Department of Justice
U.S. Attorney’s Office
District of New Jersey
FOR IMMEDIATE RELEASE
Thursday, March 24, 2022
Nevada Man Admits Money Laundering and Tax Offenses Related to BitClub Network Fraud Scheme
NEWARK, N.J. – A Nevada man today admitted his role in laundering funds solicited for BitClub Network, a $722 million fraudulent cryptocurrency scheme, U.S. Attorney Philip R. Sellinger announced.
Gordon Brad Beckstead, 57, of Henderson, Nevada, pleaded guilty by videoconference before U.S. District Judge Claire C. Cecchi to an information charging him with one count of conspiracy to commit money laundering and one count of aiding in the preparation of a false tax return.
According to documents filed in this case and statements made in court:
From April 2014 through December 2019, the BitClub Network was a fraudulent scheme that solicited money from investors in exchange for shares of purported cryptocurrency mining pools and rewarded investors for recruiting new investors into the scheme. Matthew Brent Goettsche, BitClub Network’s creator and operator, and Silviu Catalin Balaci, Russ Albert Medlin, Jobadiah Sinclair Weeks, and Joseph Frank Abel, were charged by indictment in December 2019 in connection with the BitClub Network scheme.
Beckstead, a BitClub Network investor, admitted conspiring with Goettsche and others to launder funds earned by Goettsche through his operation of the BitClub Network. At the direction of Goettsche, Beckstead created and controlled various entities that were used by Beckstead, Goettsche, and others to shield Goettsche’s association with the BitClub Network and to disguise income derived by Goettsche through his operation of the BitClub Network.
Beckstead further admitted to controlling bank accounts associated with the entities and directing transfers to and from the accounts exceeding $50 million. Beckstead acknowledged that the transfers were designed to conceal the source of Goettsche’s income, disguise Goettsche’s ownership of certain property and assets paid for with BitClub Network proceeds, and to help Goettsche evade tax reporting requirements. Beckstead also admitted that he and others provided false and misleading information to financial institutions to conceal the source of Goettsche’s income.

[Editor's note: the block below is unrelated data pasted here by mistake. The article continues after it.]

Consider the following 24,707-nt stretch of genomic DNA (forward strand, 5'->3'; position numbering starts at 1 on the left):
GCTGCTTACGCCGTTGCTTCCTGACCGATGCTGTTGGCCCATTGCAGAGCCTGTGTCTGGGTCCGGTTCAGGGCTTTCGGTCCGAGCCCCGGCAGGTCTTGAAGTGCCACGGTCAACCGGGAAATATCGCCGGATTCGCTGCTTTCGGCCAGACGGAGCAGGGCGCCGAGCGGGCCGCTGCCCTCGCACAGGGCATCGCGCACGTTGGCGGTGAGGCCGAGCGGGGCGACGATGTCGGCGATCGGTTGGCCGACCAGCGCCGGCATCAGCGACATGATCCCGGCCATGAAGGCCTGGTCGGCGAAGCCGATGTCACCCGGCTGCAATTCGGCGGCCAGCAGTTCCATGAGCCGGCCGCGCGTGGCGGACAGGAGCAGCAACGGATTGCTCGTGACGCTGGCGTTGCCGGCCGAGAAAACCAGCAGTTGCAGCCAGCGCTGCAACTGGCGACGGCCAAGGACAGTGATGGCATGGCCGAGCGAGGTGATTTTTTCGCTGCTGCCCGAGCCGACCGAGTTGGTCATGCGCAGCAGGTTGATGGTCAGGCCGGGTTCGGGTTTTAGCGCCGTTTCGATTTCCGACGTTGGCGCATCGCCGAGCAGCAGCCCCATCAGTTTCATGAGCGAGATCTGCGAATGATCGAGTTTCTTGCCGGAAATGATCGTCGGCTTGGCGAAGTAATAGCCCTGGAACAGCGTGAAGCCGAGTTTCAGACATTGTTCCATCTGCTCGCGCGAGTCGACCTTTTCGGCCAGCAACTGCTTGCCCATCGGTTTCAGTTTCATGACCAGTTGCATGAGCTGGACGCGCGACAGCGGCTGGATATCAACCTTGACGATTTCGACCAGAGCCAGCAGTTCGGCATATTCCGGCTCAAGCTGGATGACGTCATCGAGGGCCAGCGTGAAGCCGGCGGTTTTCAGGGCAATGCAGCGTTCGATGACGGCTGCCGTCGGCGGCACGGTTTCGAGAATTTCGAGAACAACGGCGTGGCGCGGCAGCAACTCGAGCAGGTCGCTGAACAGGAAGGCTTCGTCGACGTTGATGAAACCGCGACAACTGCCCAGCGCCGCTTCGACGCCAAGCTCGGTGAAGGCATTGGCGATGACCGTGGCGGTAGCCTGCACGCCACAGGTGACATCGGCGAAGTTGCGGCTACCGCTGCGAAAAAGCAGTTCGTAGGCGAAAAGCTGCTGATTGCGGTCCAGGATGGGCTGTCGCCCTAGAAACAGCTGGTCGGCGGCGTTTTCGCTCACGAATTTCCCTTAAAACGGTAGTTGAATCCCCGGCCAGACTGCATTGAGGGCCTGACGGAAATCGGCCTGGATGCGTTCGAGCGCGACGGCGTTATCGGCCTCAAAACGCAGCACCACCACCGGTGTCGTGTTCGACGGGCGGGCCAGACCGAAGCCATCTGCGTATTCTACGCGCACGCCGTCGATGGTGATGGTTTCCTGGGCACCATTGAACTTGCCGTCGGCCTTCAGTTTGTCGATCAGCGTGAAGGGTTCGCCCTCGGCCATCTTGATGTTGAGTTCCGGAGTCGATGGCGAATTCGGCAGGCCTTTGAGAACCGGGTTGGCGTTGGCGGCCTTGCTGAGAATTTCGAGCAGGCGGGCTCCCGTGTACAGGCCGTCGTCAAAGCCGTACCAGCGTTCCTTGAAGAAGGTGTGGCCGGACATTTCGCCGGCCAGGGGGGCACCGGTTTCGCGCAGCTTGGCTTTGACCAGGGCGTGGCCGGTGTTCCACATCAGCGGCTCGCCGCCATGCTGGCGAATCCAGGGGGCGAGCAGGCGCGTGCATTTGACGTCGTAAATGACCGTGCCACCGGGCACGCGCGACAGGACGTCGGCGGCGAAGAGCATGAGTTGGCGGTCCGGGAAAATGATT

Beckstead, a former CPA, also admitted to aiding at least two different tax preparers in the preparation of Goettsche’s false 2017 and 2018 federal tax returns. Beckstead provided the tax preparers with documents and records to assist in the preparation of the returns. Beckstead admitted that he and Goettsche knew the 2017 and 2018 tax returns were fraudulent in that they failed to report more than $60 million in total income earned by Goettsche through his operation of the BitClub Network. This allowed Goettsche to avoid paying more than $20 million in federal income taxes.
The money laundering conspiracy charge to which Beckstead pleaded guilty carries a maximum penalty of 20 years in prison and a fine of $500,000, or twice the value of the property involved in the transaction, whichever is greater. The tax charge to which Beckstead pleaded guilty carries a maximum penalty of three years in prison and a fine of $100,000. Sentencing is scheduled for Aug. 9, 2022.
U.S. Attorney Sellinger credited special agents and task force officers of the FBI Los Angeles Division’s West Covina Resident Agency, under the direction of Assistant Director in Charge Kristi K. Johnson; and special agents of IRS – Criminal Investigation, under the direction of Special Agent in Charge Michael Montanez in Newark, who conducted this investigation under the initiative of the Joint Chiefs of Global Tax Enforcement, with the investigation leading to today’s guilty plea.
Anyone who believes they may be a victim of the BitClub Network may visit www.justice.gov/usao-nj/bitclub. Victims can find more information about the case, including a questionnaire for victims to fill out and submit.
The government is represented by Assistant U.S. Attorneys Anthony P. Torntore and Jamie L. Hoxie of the Cybercrime Unit, and Unit Chief Sarah Devlin and Assistant U.S. Attorney Joseph Minish of the Asset Recovery and Money Laundering Unit, of the U.S. Attorney’s Office in Newark.